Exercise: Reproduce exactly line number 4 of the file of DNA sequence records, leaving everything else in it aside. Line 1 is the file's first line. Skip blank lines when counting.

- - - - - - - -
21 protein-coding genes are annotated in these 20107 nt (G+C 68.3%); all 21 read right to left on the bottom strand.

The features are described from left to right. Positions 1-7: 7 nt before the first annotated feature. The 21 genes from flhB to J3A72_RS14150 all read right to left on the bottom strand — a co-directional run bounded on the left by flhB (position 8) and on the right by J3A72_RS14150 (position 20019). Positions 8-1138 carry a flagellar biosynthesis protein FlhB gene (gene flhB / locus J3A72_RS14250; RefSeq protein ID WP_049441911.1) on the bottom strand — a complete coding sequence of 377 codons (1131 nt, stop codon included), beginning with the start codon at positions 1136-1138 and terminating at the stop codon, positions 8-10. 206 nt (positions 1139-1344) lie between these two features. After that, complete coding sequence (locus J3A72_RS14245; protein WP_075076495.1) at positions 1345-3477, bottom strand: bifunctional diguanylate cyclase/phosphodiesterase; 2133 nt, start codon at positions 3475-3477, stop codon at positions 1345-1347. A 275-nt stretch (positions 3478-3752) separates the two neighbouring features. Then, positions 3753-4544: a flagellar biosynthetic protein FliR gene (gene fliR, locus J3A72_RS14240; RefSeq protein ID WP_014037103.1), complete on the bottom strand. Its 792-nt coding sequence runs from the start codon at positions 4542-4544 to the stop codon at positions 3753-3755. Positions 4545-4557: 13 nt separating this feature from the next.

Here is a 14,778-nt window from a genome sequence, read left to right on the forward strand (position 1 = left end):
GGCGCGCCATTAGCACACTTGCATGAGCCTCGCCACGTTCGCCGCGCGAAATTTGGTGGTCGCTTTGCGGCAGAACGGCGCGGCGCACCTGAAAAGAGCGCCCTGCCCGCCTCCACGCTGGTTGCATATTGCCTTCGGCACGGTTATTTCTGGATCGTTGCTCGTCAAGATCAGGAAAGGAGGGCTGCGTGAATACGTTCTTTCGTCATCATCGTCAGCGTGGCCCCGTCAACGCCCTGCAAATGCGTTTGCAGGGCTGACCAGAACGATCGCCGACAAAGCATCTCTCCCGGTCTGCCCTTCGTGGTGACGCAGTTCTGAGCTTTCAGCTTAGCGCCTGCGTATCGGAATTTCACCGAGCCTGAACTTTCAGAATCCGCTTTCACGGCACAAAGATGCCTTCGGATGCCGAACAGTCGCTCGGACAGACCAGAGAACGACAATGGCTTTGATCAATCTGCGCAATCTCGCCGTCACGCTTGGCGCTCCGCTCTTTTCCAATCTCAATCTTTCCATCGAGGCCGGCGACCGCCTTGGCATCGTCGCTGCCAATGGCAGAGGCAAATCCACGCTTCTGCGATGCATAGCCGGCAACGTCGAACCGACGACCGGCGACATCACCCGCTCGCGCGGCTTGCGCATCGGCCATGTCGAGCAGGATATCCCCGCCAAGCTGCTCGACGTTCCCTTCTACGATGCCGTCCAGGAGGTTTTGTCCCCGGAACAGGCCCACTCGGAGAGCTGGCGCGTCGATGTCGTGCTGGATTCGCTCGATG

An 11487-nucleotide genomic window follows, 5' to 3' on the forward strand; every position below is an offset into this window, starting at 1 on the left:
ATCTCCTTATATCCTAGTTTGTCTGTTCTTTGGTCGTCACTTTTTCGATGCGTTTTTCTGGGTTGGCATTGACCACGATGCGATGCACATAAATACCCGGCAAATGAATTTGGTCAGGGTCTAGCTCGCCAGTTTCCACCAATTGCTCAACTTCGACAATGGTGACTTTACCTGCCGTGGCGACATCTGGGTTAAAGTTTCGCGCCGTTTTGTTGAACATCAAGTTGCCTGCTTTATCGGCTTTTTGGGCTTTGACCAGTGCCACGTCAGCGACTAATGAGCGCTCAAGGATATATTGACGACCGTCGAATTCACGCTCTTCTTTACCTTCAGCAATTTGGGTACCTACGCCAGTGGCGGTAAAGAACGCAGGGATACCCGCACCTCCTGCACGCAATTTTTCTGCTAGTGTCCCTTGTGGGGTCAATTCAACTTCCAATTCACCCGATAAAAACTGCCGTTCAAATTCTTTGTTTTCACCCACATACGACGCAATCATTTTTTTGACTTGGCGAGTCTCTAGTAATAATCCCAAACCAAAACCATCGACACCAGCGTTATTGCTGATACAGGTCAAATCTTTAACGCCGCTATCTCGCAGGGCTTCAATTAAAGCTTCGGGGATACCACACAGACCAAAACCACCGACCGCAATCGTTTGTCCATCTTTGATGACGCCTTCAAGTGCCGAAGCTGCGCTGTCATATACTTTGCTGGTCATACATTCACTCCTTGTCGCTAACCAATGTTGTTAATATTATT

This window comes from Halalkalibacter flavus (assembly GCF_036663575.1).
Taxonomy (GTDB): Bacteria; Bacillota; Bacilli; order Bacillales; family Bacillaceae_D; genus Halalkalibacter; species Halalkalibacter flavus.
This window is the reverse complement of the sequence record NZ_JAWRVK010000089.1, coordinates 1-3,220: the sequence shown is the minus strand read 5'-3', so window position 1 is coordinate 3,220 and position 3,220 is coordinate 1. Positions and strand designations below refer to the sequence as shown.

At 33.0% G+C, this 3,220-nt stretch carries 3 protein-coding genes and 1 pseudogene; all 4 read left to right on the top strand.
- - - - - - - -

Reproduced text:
GGCGCGCCATTAGCACACTTGCATGAGCCTCGCCACGTTCGCCGCGCGAAATTTGGTGGTCGCTTTGCGGCAGAACGGCGCGGCGCACCTGAAAAGAGCGCCCTGCCCGCCTCCACGCTGGTTGCATATTGCCTTCGGCACGGTTATTTCTGGATCGTTGCTCGTCAAGATCAGGAAAGGAGGGCTGCGTGAATACGTTCTTTCGTCATCATCGTCAGCGTGGCCCCGTCAACGCCCTGCAAATGCGTTTGCAGGGCTGACCAGAACGATCGCCGACAAAGCATCTCTCCCGGTCTGCCCTTCGTGGTGACGCAGTTCTGAGCTTTCAGCTTAGCGCCTGCGTATCGGAATTTCACCGAGCCTGAACTTTCAGAATCCGCTTTCACGGCACAAAGATGCCTTCGGATGCCGAACAGTCGCTCGGACAGACCAGAGAACGACAATGGCTTTGATCAATCTGCGCAATCTCGCCGTCACGCTTGGCGCTCCGCTCTTTTCCAATCTCAATCTTTCCATCGAGGCCGGCGACCGCCTTGGCATCGTCGCTGCCAATGGCAGAGGCAAATCCACGCTTCTGCGATGCATAGCCGGCAACGTCGAACCGACGACCGGCGACATCACCCGCTCGCGCGGCTTGCGCATCGGCCATGTCGAGCAGGATATCCCCGCCAAGCTGCTCGACGTTCCCTTCTACGATGCCGTCCAGGAGGTTTTGTCCCCGGAACAGGCCCACTCGGAGAGCTGGCGCGTCGATGTCGTGCTGGATTCGCTCGATG